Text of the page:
A "Verbal Thermometer" for Assessing Neurodegenerative Disease: Automated Measurement of Pronoun and Verb Ratio from Speech

William Jarrold, Adria Rofes, Stephen Wilson, Peter Pressman, Edward Stabler, Marilu Gorno-Tempini

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    2 Citaten (Scopus)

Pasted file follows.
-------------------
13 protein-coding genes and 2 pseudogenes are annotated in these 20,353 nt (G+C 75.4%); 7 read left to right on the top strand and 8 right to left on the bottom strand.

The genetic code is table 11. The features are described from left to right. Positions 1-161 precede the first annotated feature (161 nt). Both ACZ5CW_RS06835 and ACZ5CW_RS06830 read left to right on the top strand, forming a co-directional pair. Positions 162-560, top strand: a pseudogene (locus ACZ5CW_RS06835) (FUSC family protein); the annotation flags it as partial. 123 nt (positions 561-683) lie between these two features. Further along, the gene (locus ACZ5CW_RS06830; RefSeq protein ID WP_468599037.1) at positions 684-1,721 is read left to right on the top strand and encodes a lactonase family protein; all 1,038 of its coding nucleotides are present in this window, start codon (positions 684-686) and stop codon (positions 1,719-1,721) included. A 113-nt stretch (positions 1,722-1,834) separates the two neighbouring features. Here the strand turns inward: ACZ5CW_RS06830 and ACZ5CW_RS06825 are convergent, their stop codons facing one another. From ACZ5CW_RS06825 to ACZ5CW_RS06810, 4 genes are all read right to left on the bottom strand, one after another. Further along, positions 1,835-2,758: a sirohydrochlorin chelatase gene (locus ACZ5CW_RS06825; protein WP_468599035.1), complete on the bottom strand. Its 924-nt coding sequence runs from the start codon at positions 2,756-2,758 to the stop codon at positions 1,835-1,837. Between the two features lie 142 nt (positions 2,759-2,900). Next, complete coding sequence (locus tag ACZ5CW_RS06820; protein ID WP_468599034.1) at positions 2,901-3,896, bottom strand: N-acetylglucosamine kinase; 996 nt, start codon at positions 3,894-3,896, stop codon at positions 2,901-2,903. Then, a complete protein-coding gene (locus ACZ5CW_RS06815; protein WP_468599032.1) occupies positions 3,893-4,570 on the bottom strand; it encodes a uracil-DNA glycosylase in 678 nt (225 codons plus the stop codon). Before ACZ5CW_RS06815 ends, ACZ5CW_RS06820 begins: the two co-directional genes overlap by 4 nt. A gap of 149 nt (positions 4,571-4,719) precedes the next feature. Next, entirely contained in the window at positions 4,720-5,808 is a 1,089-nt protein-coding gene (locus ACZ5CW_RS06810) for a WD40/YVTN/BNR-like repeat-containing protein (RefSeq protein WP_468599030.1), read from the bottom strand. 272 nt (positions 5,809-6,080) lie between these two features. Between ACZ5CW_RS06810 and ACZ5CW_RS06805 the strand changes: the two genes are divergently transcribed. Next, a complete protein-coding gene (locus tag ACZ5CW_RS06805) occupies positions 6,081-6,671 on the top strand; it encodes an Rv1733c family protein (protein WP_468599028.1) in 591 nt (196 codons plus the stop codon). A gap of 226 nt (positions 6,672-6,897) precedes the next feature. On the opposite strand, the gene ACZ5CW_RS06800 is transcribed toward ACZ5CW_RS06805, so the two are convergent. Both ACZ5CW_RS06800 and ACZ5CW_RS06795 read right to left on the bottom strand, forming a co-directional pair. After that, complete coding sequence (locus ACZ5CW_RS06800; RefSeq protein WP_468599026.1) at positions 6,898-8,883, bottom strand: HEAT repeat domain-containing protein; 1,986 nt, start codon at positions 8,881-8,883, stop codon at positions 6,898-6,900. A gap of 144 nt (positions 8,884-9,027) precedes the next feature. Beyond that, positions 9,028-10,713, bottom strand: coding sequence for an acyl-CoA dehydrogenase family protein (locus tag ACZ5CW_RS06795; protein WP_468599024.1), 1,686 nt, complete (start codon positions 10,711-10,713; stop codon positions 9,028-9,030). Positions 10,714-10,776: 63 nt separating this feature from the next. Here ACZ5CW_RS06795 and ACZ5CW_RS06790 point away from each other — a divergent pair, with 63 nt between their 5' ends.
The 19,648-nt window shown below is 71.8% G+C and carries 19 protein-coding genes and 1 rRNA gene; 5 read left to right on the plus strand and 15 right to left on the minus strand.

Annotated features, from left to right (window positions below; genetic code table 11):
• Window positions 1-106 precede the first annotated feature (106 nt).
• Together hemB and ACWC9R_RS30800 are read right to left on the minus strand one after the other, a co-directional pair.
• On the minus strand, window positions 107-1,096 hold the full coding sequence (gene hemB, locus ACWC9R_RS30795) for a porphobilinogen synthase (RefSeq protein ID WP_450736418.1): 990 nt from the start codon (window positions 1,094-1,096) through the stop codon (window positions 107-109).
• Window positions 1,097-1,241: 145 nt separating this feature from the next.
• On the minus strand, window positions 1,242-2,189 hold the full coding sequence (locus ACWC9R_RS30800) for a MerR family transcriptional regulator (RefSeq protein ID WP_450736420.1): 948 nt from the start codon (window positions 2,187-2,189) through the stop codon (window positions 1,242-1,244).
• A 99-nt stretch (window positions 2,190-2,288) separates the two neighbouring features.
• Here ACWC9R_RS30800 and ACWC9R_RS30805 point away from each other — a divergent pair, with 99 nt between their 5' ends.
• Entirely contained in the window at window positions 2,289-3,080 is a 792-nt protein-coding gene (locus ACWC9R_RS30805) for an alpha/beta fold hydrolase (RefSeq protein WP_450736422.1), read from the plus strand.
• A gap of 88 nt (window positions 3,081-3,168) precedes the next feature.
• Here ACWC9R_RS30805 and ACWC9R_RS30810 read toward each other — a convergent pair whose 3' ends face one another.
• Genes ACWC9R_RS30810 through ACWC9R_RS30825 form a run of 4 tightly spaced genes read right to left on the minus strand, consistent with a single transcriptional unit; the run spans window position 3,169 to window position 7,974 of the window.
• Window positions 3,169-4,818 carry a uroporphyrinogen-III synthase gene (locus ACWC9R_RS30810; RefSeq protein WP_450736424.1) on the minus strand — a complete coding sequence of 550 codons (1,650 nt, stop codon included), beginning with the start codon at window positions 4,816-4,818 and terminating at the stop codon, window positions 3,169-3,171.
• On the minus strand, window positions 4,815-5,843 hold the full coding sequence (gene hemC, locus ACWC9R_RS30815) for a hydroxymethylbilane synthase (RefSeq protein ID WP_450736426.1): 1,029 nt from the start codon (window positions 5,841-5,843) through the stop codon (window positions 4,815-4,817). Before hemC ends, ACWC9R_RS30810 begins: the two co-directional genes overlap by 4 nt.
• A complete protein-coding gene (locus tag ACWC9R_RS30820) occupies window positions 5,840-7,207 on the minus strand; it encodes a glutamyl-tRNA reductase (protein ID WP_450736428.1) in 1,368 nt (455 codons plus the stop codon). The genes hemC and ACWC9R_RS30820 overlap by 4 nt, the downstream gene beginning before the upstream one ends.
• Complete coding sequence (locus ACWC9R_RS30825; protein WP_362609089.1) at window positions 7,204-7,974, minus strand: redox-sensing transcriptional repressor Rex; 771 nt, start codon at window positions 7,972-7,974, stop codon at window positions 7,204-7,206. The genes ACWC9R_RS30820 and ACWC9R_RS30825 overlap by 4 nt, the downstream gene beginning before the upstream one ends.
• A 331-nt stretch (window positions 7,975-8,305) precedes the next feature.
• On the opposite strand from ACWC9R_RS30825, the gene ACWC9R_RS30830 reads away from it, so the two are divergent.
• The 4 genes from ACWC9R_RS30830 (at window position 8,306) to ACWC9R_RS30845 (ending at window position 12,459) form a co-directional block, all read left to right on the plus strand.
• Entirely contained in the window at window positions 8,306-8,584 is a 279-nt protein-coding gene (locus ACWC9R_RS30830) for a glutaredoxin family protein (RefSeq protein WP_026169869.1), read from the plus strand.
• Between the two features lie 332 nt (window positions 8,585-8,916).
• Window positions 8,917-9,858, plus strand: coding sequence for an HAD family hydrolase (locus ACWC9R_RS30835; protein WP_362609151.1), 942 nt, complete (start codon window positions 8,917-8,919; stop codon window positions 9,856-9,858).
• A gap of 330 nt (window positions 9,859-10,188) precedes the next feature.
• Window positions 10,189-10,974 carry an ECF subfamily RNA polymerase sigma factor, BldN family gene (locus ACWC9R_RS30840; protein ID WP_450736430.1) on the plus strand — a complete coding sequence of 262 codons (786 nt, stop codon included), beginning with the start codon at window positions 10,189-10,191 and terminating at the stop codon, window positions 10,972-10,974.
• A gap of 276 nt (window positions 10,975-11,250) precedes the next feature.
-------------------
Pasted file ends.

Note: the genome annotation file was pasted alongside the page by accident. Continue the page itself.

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    Clinicians often use speech to characterize neurodegenerative disorders. Such characterizations require clinical judgment, which is subjective and can require extensive training. Quantitative Production Analysis (QPA) can be used to obtain objective quantifiable assessments of patient functioning. However, such human-based analyses of speech are costly and time consuming. Inexpensive off-the-shelf technologies such as speech recognition and part of speech taggers may avoid these problems. This study evaluates the ability of an automatic speech to text transcription system and a part of speech tagger to assist with measuring pronoun and verb ratios, measures based on QPA. Five participant groups provided spontaneous speech samples. One group consisted of healthy controls, while the remaining groups represented four subtypes of frontotemporal dementia. Findings indicated measurement of pronoun and verb ratio was robust despite errors introduced by automatic transcription and the tagger and despite these off-the-shelf products not having been trained on the language obtained from speech of the included population.

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